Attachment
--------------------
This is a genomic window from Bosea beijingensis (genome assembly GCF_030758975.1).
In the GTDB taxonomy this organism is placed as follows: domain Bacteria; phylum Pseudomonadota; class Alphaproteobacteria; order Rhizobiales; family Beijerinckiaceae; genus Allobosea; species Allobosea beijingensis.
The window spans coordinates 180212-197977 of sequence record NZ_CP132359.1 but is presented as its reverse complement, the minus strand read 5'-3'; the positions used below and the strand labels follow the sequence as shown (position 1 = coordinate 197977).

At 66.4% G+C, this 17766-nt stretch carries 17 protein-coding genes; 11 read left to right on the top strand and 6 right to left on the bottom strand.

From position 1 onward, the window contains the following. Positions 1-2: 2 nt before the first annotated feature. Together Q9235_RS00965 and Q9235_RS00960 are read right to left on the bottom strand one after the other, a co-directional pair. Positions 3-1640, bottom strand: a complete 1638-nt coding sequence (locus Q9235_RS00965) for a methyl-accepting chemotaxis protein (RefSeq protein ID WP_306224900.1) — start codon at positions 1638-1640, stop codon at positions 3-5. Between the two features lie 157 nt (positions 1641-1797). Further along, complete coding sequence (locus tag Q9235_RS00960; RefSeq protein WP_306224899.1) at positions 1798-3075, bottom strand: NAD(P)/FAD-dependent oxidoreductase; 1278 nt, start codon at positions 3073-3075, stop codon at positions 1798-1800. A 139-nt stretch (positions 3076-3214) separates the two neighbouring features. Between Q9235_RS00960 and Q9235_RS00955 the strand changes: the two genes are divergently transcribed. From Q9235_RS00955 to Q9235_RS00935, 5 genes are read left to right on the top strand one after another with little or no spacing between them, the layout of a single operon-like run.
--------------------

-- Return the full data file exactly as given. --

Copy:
This is a genomic window from Bosea beijingensis (genome assembly GCF_030758975.1).
In the GTDB taxonomy this organism is placed as follows: domain Bacteria; phylum Pseudomonadota; class Alphaproteobacteria; order Rhizobiales; family Beijerinckiaceae; genus Allobosea; species Allobosea beijingensis.
The window spans coordinates 180212-197977 of sequence record NZ_CP132359.1 but is presented as its reverse complement, the minus strand read 5'-3'; the positions used below and the strand labels follow the sequence as shown (position 1 = coordinate 197977).

At 66.4% G+C, this 17766-nt stretch carries 17 protein-coding genes; 11 read left to right on the top strand and 6 right to left on the bottom strand.

From position 1 onward, the window contains the following. Positions 1-2: 2 nt before the first annotated feature. Together Q9235_RS00965 and Q9235_RS00960 are read right to left on the bottom strand one after the other, a co-directional pair. Positions 3-1640, bottom strand: a complete 1638-nt coding sequence (locus Q9235_RS00965) for a methyl-accepting chemotaxis protein (RefSeq protein ID WP_306224900.1) — start codon at positions 1638-1640, stop codon at positions 3-5. Between the two features lie 157 nt (positions 1641-1797). Further along, complete coding sequence (locus tag Q9235_RS00960; RefSeq protein WP_306224899.1) at positions 1798-3075, bottom strand: NAD(P)/FAD-dependent oxidoreductase; 1278 nt, start codon at positions 3073-3075, stop codon at positions 1798-1800. A 139-nt stretch (positions 3076-3214) separates the two neighbouring features. Between Q9235_RS00960 and Q9235_RS00955 the strand changes: the two genes are divergently transcribed. From Q9235_RS00955 to Q9235_RS00935, 5 genes are read left to right on the top strand one after another with little or no spacing between them, the layout of a single operon-like run.